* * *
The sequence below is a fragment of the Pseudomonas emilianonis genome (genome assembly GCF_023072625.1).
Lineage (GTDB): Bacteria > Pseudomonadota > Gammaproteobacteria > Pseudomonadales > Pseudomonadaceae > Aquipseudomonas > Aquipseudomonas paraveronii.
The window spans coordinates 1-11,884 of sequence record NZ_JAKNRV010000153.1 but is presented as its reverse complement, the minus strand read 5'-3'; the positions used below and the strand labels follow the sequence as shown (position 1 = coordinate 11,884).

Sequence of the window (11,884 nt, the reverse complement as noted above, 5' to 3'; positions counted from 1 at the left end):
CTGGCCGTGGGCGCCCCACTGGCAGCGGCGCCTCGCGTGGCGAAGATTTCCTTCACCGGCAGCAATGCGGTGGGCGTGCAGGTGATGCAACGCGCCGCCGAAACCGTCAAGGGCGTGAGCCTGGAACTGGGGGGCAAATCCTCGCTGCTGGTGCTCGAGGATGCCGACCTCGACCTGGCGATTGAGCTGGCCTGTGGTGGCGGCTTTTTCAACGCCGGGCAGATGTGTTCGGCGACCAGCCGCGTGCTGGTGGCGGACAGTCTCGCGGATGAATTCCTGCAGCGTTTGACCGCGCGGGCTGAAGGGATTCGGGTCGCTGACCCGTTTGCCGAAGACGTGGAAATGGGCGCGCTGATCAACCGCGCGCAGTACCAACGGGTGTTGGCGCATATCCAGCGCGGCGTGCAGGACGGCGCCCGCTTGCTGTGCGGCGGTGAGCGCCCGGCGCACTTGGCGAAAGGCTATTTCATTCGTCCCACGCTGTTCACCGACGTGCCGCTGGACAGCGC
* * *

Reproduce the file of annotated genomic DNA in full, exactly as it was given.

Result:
The sequence below is a fragment of the Pseudomonas emilianonis genome (genome assembly GCF_023072625.1).
Lineage (GTDB): Bacteria > Pseudomonadota > Gammaproteobacteria > Pseudomonadales > Pseudomonadaceae > Aquipseudomonas > Aquipseudomonas paraveronii.
The window spans coordinates 1-11,884 of sequence record NZ_JAKNRV010000153.1 but is presented as its reverse complement, the minus strand read 5'-3'; the positions used below and the strand labels follow the sequence as shown (position 1 = coordinate 11,884).

Sequence of the window (11,884 nt, the reverse complement as noted above, 5' to 3'; positions counted from 1 at the left end):
CTGGCCGTGGGCGCCCCACTGGCAGCGGCGCCTCGCGTGGCGAAGATTTCCTTCACCGGCAGCAATGCGGTGGGCGTGCAGGTGATGCAACGCGCCGCCGAAACCGTCAAGGGCGTGAGCCTGGAACTGGGGGGCAAATCCTCGCTGCTGGTGCTCGAGGATGCCGACCTCGACCTGGCGATTGAGCTGGCCTGTGGTGGCGGCTTTTTCAACGCCGGGCAGATGTGTTCGGCGACCAGCCGCGTGCTGGTGGCGGACAGTCTCGCGGATGAATTCCTGCAGCGTTTGACCGCGCGGGCTGAAGGGATTCGGGTCGCTGACCCGTTTGCCGAAGACGTGGAAATGGGCGCGCTGATCAACCGCGCGCAGTACCAACGGGTGTTGGCGCATATCCAGCGCGGCGTGCAGGACGGCGCCCGCTTGCTGTGCGGCGGTGAGCGCCCGGCGCACTTGGCGAAAGGCTATTTCATTCGTCCCACGCTGTTCACCGACGTGCCGCTGGACAGCGC